It was supposed to work like this: Cruz wrote an amendment that would have allowed undocumented immigrants to stay in the country legally — but not ever become citizens. Then, he made Democrats vote against it, to prove (theoretically) that the Democrats’ motivations were crassly political. Democrats wanted citizenship because they wanted the new citizens’ votes.

“They do that in the Senate all the time,” a spokeswoman for Cruz said, talking about the amendment-as-trap ploy. “This is not a new strategy.”

But, in retrospect, it looks as if Cruz ended up trolling himself.

Because of his amendment, Cruz is now on video appearing to support something he says he opposes. And the anti-Washington candidate is stuck explaining again and again why he seemed to fulfill the worst stereotypes about Washington politicians: that they spend their days scoring political points.

“Looking back at what you said then, and what you’re saying now, which one should people believe?” Bret Baier of Fox News asked Cruz on Wednesday.

Cruz said, in effect, that voters should believe him now.

“They illustrated the hypocrisy of the Democrats. They showed that it was a partisan effort,” Cruz told Baier about his 2013 efforts, in an interview in which Cruz looked uncharacteristically rattled.

4. On whether the U.S. should offer more temporary visas to highly skilled foreigners.

Cruz’s past position: Yes. In 2013, Cruz offered an amendment to the immigration bill that would have increased the number of “H-1B” visas fivefold, from 65,000 to 325,000 per year. “There is currently a serious shortage of workers in the fields of science, technology, engineering and math, yet every year we send thousands of high-tech graduate students back to their home countries to start businesses and create jobs. This makes no sense,” Cruz said then.

Cruz’s current position: No. In fact, he has called for the government to stop issuing any of these visas for 180 days.

Which sounds like: Cruz bowed to pressure from anti- ­immigration groups, which say the H-1B visas are abused by companies, which fire American workers and replace them with foreigners.

But: Cruz says he changed his mind because of the abuses, which showed the Obama administration wasn’t overseeing the visa program properly. He said it “will be suspended until we can be certain that the program is no longer being abused.”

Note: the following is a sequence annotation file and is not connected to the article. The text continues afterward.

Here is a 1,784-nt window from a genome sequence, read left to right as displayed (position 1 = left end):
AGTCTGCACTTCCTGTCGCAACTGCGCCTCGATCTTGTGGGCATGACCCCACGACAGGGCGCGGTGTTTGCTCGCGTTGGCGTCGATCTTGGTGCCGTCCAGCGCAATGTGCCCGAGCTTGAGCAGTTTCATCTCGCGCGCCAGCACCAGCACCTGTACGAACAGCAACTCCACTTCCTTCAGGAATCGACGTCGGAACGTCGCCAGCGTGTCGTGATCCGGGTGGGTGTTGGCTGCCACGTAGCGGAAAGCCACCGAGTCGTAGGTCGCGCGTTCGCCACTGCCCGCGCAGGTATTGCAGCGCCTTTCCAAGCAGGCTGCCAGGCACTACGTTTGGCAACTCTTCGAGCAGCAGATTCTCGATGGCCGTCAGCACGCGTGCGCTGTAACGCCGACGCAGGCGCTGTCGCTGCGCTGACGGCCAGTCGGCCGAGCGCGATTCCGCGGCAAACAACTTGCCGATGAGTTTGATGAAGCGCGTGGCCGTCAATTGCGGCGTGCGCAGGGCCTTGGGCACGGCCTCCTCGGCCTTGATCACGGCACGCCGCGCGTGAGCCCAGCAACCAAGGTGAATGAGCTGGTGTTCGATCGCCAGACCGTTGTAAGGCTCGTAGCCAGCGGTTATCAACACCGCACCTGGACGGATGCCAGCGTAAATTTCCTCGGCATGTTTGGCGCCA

5. Should money cut from a $3 billion crop-insurance program be restored, giving an expensive boost to farmers?

Cruz’s past position: No, at about 8:43 p.m. on Dec. 3. “Mr. Cruz? No,” the Senate clerk read, after Cruz gave a hand signal to show he supported the cut.

Cruz’s present position: Yes, at about 8:46 p.m. the same day.

As Politico first reported, after his “no” vote, Cruz was accosted by Senate Agriculture Committee Chairman Pat Roberts (R-Kan.), a strong supporter of the crop- ­insurance program. The two talked. Cruz gave the “wait a minute” gesture and walked away, with Roberts calling after him.

Then Cruz came back to change his vote.

“Mr. Cruz? Aye,” the clerk said.

Which looks like: Cruz, the consistent conservative, changed his mind to please voters in the key early voting state of Iowa. “Crop flop: Cruz panders to King Corn,” was the headline on the anti-Cruz editorial page of the Union-Leader newspaper in Manchester, N.H.

But: Cruz’s people say he didn’t change his mind. He made a simple mistake, in a confusing series of votes. They say that Cruz didn’t realize what was up for a vote then, and didn’t mean to vote against crop insurance at all. “He essentially thought that he was voting on cloture for a bill, when it was voting for an amendment instead,” his spokeswoman said.

But that appears to conflict with what Roberts later told Politico. Roberts indicated that Cruz knew what he was voting on and had been persuaded to change his mind. Roberts said he had told Cruz that a “no” vote might hurt his prospects in the presidential race. It was the kind of appeal to which any politician might respond.

“There was a little matter that there was a state called Iowa that he might want to think about,” Roberts recalled saying, as Politico reported. Other reporters also heard Roberts tell the same story about persuading Cruz to change his vote by referencing Iowa.

Katie Zezima contributed to this report.